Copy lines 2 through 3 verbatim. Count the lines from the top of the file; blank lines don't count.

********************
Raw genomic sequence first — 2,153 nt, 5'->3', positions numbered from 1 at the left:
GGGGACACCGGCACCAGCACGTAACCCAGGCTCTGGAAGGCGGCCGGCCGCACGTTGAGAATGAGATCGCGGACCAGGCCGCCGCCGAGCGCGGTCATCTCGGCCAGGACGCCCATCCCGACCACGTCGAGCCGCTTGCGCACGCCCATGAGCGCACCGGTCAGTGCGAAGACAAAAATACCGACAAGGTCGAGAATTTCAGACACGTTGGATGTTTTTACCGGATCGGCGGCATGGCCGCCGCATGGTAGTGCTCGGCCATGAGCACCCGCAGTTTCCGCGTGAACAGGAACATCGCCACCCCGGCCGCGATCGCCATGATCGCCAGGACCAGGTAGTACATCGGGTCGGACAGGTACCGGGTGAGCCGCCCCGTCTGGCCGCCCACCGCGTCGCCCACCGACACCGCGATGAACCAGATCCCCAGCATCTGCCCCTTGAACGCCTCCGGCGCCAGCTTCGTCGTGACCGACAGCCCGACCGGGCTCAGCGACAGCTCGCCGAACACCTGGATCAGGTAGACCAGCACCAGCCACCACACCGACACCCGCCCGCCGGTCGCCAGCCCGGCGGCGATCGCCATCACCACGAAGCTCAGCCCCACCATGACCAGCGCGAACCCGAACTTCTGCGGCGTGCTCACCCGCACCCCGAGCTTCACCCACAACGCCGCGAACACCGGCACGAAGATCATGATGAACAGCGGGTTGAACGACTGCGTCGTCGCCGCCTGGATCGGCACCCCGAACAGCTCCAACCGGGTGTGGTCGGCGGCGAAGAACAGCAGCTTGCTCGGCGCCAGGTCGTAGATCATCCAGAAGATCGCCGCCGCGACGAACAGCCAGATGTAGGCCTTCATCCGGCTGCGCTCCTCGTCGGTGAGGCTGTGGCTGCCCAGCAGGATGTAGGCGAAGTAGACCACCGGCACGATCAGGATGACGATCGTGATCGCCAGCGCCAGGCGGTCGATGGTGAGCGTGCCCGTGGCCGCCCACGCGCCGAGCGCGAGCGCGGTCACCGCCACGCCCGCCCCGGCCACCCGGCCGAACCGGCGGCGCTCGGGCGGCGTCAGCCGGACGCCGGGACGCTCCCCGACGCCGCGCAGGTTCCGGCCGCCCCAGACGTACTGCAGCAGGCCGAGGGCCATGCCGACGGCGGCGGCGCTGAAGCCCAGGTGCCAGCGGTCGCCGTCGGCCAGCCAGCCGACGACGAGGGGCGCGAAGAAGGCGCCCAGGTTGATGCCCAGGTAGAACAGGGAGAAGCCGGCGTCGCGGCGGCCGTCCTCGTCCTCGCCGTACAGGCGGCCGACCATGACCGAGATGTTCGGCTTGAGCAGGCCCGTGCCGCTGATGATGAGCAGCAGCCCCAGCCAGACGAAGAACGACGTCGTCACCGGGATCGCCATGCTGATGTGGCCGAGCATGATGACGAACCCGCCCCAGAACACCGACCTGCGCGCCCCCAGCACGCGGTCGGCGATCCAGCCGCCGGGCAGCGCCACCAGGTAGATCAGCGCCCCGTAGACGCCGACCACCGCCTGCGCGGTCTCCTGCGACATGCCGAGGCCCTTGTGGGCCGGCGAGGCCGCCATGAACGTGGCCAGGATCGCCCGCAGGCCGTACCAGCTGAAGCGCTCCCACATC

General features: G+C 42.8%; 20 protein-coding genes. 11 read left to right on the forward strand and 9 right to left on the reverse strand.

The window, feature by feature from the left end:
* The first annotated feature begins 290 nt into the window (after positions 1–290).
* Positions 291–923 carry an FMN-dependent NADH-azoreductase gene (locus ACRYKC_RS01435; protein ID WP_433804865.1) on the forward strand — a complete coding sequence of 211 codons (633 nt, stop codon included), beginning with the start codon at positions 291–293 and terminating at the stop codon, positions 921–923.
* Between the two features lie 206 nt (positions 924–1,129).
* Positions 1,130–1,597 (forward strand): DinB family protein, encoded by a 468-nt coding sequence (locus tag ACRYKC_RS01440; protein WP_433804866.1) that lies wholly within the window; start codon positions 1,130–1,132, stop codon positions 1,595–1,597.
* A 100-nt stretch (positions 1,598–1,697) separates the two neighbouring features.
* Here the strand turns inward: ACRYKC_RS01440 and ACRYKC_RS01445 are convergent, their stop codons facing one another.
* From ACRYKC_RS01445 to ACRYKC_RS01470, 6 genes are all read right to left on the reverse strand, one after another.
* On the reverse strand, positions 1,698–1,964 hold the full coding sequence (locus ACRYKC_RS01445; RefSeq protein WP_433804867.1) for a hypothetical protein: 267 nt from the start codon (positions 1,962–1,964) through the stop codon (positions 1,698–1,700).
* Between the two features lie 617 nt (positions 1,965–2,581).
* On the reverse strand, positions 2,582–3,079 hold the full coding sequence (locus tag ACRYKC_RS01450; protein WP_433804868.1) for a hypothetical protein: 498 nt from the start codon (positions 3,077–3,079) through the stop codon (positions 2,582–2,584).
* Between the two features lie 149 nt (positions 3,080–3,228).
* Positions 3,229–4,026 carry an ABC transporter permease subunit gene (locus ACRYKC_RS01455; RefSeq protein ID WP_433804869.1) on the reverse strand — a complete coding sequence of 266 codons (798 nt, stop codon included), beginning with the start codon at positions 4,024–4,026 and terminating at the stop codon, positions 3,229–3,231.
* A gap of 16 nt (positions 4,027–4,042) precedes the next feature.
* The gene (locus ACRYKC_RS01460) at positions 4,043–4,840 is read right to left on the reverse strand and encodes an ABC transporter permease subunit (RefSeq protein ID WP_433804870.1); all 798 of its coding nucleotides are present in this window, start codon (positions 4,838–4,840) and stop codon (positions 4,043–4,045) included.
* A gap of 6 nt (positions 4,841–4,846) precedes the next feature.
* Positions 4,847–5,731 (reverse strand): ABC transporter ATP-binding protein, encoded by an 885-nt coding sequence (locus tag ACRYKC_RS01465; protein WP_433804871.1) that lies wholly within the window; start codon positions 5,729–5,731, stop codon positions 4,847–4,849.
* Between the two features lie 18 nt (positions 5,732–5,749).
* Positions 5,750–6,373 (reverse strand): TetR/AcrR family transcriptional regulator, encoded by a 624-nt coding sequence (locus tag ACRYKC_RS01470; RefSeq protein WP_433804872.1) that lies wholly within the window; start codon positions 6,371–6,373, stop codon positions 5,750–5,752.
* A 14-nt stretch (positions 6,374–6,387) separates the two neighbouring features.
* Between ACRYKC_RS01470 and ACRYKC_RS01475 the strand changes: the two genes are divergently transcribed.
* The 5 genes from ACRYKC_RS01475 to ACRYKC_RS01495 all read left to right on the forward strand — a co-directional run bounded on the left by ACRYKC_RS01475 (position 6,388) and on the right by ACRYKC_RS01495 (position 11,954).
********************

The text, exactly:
GGGGACACCGGCACCAGCACGTAACCCAGGCTCTGGAAGGCGGCCGGCCGCACGTTGAGAATGAGATCGCGGACCAGGCCGCCGCCGAGCGCGGTCATCTCGGCCAGGACGCCCATCCCGACCACGTCGAGCCGCTTGCGCACGCCCATGAGCGCACCGGTCAGTGCGAAGACAAAAATACCGACAAGGTCGAGAATTTCAGACACGTTGGATGTTTTTACCGGATCGGCGGCATGGCCGCCGCATGGTAGTGCTCGGCCATGAGCACCCGCAGTTTCCGCGTGAACAGGAACATCGCCACCCCGGCCGCGATCGCCATGATCGCCAGGACCAGGTAGTACATCGGGTCGGACAGGTACCGGGTGAGCCGCCCCGTCTGGCCGCCCACCGCGTCGCCCACCGACACCGCGATGAACCAGATCCCCAGCATCTGCCCCTTGAACGCCTCCGGCGCCAGCTTCGTCGTGACCGACAGCCCGACCGGGCTCAGCGACAGCTCGCCGAACACCTGGATCAGGTAGACCAGCACCAGCCACCACACCGACACCCGCCCGCCGGTCGCCAGCCCGGCGGCGATCGCCATCACCACGAAGCTCAGCCCCACCATGACCAGCGCGAACCCGAACTTCTGCGGCGTGCTCACCCGCACCCCGAGCTTCACCCACAACGCCGCGAACACCGGCACGAAGATCATGATGAACAGCGGGTTGAACGACTGCGTCGTCGCCGCCTGGATCGGCACCCCGAACAGCTCCAACCGGGTGTGGTCGGCGGCGAAGAACAGCAGCTTGCTCGGCGCCAGGTCGTAGATCATCCAGAAGATCGCCGCCGCGACGAACAGCCAGATGTAGGCCTTCATCCGGCTGCGCTCCTCGTCGGTGAGGCTGTGGCTGCCCAGCAGGATGTAGGCGAAGTAGACCACCGGCACGATCAGGATGACGATCGTGATCGCCAGCGCCAGGCGGTCGATGGTGAGCGTGCCCGTGGCCGCCCACGCGCCGAGCGCGAGCGCGGTCACCGCCACGCCCGCCCCGGCCACCCGGCCGAACCGGCGGCGCTCGGGCGGCGTCAGCCGGACGCCGGGACGCTCCCCGACGCCGCGCAGGTTCCGGCCGCCCCAGACGTACTGCAGCAGGCCGAGGGCCATGCCGACGGCGGCGGCGCTGAAGCCCAGGTGCCAGCGGTCGCCGTCGGCCAGCCAGCCGACGACGAGGGGCGCGAAGAAGGCGCCCAGGTTGATGCCCAGGTAGAACAGGGAGAAGCCGGCGTCGCGGCGGCCGTCCTCGTCCTCGCCGTACAGGCGGCCGACCATGACCGAGATGTTCGGCTTGAGCAGGCCCGTGCCGCTGATGATGAGCAGCAGCCCCAGCCAGACGAAGAACGACGTCGTCACCGGGATCGCCATGCTGATGTGGCCGAGCATGATGACGAACCCGCCCCAGAACACCGACCTGCGCGCCCCCAGCACGCGGTCGGCGATCCAGCCGCCGGGCAGCGCCACCAGGTAGATCAGCGCCCCGTAGACGCCGACCACCGCCTGCGCGGTCTCCTGCGACATGCCGAGGCCCTTGTGGGCCGGCGAGGCCGCCATGAACGTGGCCAGGATCGCCCGCAGGCCGTACCAGCTGAAGCGCTCCCACATC

General features: G+C 42.8%; 20 protein-coding genes. 11 read left to right on the forward strand and 9 right to left on the reverse strand.